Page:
In an article published on Dec. 23, 2015, Scot Kirkpatrick discusses the legislation recently signed into law by President Obama and how it affects captive insurance. The amount of money microcaptives can elect to have be free of federal taxes nearly doubled under the legislation, changing from the current $1.2 million to up to $2 million, effective for 2017. Such captives generally meet the IRS’ tax-exempt requirement if no more than 20% of either net written premiums or direct written premiums are attributable to any one policyholder in a taxable year. “That’s for group captives, like farming and mutual insurance companies, where if you have at least five members you are all set,” explained Kirkpatrick. He said the higher premium limit essentially reflects inflation. “One of the big advantages of having a captive is if you run your own business, you can make the choice of what layers you want to keep for yourself because you can manage it and buy the commercial insurance that fits your needs,” he added. But if an 831(b) captive looks as though it has been set up for estate planning purposes, such premiums would not be exempt from taxes. “I’m not sure this is a bad thing for the insurance world; it’s going to require more focus on how (microcaptives) are structured and how they are used, and these are risk management tools, not tax devices,” Kirkpatrick further explained. You may view the full article here.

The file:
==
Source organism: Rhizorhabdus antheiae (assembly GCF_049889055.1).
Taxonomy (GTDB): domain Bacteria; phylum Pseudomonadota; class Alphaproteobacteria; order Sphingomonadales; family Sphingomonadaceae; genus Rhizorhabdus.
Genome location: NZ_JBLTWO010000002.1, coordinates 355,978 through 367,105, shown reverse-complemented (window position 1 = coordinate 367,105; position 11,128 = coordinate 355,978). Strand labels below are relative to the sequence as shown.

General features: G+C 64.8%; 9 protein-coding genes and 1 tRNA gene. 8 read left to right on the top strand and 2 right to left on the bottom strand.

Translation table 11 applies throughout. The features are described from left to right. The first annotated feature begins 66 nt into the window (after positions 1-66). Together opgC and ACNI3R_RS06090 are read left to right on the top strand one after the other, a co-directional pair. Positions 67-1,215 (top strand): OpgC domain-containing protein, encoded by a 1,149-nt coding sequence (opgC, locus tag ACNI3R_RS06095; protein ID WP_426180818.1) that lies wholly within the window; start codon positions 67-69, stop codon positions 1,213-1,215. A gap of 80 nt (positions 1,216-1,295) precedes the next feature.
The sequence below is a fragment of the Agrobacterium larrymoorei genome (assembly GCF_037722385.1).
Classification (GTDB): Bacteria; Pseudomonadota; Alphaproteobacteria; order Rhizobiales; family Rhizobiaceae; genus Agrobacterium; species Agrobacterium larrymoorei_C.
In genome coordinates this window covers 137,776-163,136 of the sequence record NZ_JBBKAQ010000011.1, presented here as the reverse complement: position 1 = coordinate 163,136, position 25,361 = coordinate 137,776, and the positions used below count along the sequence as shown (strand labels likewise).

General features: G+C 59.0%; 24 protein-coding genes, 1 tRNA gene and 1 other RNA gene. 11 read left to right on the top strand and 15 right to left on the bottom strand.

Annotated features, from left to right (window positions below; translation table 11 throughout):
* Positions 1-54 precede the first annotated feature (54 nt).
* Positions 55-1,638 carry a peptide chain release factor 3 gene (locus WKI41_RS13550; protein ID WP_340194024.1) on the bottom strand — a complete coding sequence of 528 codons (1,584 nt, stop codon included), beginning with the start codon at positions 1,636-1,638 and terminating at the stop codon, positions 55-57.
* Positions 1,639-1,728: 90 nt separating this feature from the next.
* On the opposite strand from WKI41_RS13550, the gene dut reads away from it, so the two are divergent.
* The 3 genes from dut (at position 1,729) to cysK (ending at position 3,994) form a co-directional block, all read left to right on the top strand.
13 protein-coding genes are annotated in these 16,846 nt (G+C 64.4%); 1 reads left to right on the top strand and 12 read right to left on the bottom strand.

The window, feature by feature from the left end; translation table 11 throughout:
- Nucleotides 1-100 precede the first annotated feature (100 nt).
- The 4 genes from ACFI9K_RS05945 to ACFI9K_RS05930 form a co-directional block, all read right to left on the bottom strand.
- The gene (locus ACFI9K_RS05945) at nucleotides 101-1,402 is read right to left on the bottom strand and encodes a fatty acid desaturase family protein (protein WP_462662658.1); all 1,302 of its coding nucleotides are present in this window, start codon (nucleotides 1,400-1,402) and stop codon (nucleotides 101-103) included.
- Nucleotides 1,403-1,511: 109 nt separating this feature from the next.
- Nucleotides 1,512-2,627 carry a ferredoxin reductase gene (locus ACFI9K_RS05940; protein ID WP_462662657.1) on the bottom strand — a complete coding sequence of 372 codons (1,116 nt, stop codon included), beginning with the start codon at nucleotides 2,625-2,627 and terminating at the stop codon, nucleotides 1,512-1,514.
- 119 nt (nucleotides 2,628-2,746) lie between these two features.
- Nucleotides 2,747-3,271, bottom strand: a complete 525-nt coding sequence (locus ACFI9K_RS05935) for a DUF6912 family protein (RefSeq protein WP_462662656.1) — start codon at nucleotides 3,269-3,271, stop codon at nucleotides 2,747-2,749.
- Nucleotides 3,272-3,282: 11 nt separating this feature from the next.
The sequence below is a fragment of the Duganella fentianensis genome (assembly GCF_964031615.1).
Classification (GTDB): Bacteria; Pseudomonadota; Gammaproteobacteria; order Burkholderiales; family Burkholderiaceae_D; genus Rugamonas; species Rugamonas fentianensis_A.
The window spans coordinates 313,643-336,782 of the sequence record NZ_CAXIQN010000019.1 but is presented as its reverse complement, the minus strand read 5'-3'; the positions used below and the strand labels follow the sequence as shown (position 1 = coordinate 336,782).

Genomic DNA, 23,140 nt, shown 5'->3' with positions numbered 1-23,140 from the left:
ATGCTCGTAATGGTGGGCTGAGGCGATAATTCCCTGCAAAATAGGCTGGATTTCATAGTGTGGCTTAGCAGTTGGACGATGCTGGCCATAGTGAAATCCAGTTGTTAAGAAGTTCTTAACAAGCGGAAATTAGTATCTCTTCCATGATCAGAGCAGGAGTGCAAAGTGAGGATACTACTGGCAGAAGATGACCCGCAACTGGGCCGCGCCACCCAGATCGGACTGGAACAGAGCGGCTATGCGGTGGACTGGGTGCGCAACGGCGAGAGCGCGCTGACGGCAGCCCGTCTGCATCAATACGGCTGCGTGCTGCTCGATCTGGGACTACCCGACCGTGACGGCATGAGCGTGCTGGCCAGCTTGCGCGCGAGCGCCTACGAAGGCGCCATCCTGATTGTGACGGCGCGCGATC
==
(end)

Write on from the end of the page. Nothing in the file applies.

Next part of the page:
- News & Analysis